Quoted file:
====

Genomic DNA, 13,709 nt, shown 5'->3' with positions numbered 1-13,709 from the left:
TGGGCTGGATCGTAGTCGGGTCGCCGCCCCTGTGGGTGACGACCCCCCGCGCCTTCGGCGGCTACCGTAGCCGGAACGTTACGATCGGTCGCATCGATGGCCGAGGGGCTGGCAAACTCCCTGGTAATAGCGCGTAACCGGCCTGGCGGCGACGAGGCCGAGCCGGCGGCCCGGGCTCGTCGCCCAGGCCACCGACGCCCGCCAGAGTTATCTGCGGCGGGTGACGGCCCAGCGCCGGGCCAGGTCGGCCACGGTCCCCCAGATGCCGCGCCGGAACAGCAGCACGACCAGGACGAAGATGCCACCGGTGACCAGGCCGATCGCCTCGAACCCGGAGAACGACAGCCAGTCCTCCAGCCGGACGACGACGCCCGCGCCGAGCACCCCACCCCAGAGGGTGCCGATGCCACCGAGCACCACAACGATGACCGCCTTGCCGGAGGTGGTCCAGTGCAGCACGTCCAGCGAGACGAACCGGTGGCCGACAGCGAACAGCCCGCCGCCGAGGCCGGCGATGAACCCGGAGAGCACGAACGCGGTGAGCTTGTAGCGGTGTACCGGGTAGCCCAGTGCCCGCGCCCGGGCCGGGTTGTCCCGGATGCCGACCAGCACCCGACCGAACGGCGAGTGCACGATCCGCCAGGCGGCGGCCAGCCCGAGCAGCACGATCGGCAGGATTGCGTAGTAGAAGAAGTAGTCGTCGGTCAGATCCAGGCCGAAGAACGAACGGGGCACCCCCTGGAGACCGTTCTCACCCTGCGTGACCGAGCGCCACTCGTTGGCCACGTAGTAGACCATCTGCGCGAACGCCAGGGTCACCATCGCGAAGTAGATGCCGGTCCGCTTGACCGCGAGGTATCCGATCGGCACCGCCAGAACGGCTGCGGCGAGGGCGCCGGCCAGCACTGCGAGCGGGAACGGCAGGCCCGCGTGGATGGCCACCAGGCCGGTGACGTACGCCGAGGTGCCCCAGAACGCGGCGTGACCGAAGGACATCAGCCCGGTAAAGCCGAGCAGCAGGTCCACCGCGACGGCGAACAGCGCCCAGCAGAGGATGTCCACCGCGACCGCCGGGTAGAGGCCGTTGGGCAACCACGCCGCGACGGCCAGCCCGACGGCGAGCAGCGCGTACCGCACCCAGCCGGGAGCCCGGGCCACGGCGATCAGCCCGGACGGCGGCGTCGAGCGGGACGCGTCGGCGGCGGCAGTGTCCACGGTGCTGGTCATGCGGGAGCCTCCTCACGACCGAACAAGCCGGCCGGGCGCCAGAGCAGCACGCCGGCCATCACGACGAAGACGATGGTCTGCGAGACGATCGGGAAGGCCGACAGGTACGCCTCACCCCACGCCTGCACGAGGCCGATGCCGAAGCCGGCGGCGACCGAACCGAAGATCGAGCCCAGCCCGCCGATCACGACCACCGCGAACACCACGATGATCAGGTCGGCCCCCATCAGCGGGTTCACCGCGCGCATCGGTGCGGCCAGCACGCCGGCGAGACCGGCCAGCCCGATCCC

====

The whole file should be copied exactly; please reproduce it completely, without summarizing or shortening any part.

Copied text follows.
Genomic DNA, 13,709 nt, shown 5'->3' with positions numbered 1-13,709 from the left:
TGGGCTGGATCGTAGTCGGGTCGCCGCCCCTGTGGGTGACGACCCCCCGCGCCTTCGGCGGCTACCGTAGCCGGAACGTTACGATCGGTCGCATCGATGGCCGAGGGGCTGGCAAACTCCCTGGTAATAGCGCGTAACCGGCCTGGCGGCGACGAGGCCGAGCCGGCGGCCCGGGCTCGTCGCCCAGGCCACCGACGCCCGCCAGAGTTATCTGCGGCGGGTGACGGCCCAGCGCCGGGCCAGGTCGGCCACGGTCCCCCAGATGCCGCGCCGGAACAGCAGCACGACCAGGACGAAGATGCCACCGGTGACCAGGCCGATCGCCTCGAACCCGGAGAACGACAGCCAGTCCTCCAGCCGGACGACGACGCCCGCGCCGAGCACCCCACCCCAGAGGGTGCCGATGCCACCGAGCACCACAACGATGACCGCCTTGCCGGAGGTGGTCCAGTGCAGCACGTCCAGCGAGACGAACCGGTGGCCGACAGCGAACAGCCCGCCGCCGAGGCCGGCGATGAACCCGGAGAGCACGAACGCGGTGAGCTTGTAGCGGTGTACCGGGTAGCCCAGTGCCCGCGCCCGGGCCGGGTTGTCCCGGATGCCGACCAGCACCCGACCGAACGGCGAGTGCACGATCCGCCAGGCGGCGGCCAGCCCGAGCAGCACGATCGGCAGGATTGCGTAGTAGAAGAAGTAGTCGTCGGTCAGATCCAGGCCGAAGAACGAACGGGGCACCCCCTGGAGACCGTTCTCACCCTGCGTGACCGAGCGCCACTCGTTGGCCACGTAGTAGACCATCTGCGCGAACGCCAGGGTCACCATCGCGAAGTAGATGCCGGTCCGCTTGACCGCGAGGTATCCGATCGGCACCGCCAGAACGGCTGCGGCGAGGGCGCCGGCCAGCACTGCGAGCGGGAACGGCAGGCCCGCGTGGATGGCCACCAGGCCGGTGACGTACGCCGAGGTGCCCCAGAACGCGGCGTGACCGAAGGACATCAGCCCGGTAAAGCCGAGCAGCAGGTCCACCGCGACGGCGAACAGCGCCCAGCAGAGGATGTCCACCGCGACCGCCGGGTAGAGGCCGTTGGGCAACCACGCCGCGACGGCCAGCCCGACGGCGAGCAGCGCGTACCGCACCCAGCCGGGAGCCCGGGCCACGGCGATCAGCCCGGACGGCGGCGTCGAGCGGGACGCGTCGGCGGCGGCAGTGTCCACGGTGCTGGTCATGCGGGAGCCTCCTCACGACCGAACAAGCCGGCCGGGCGCCAGAGCAGCACGCCGGCCATCACGACGAAGACGATGGTCTGCGAGACGATCGGGAAGGCCGACAGGTACGCCTCACCCCACGCCTGCACGAGGCCGATGCCGAAGCCGGCGGCGACCGAACCGAAGATCGAGCCCAGCCCGCCGATCACGACCACCGCGAACACCACGATGATCAGGTCGGCCCCCATCAGCGGGTTCACCGCGCGCATCGGTGCGGCCAGCACGCCGGCGAGACCGGCCAGCCCGATCCC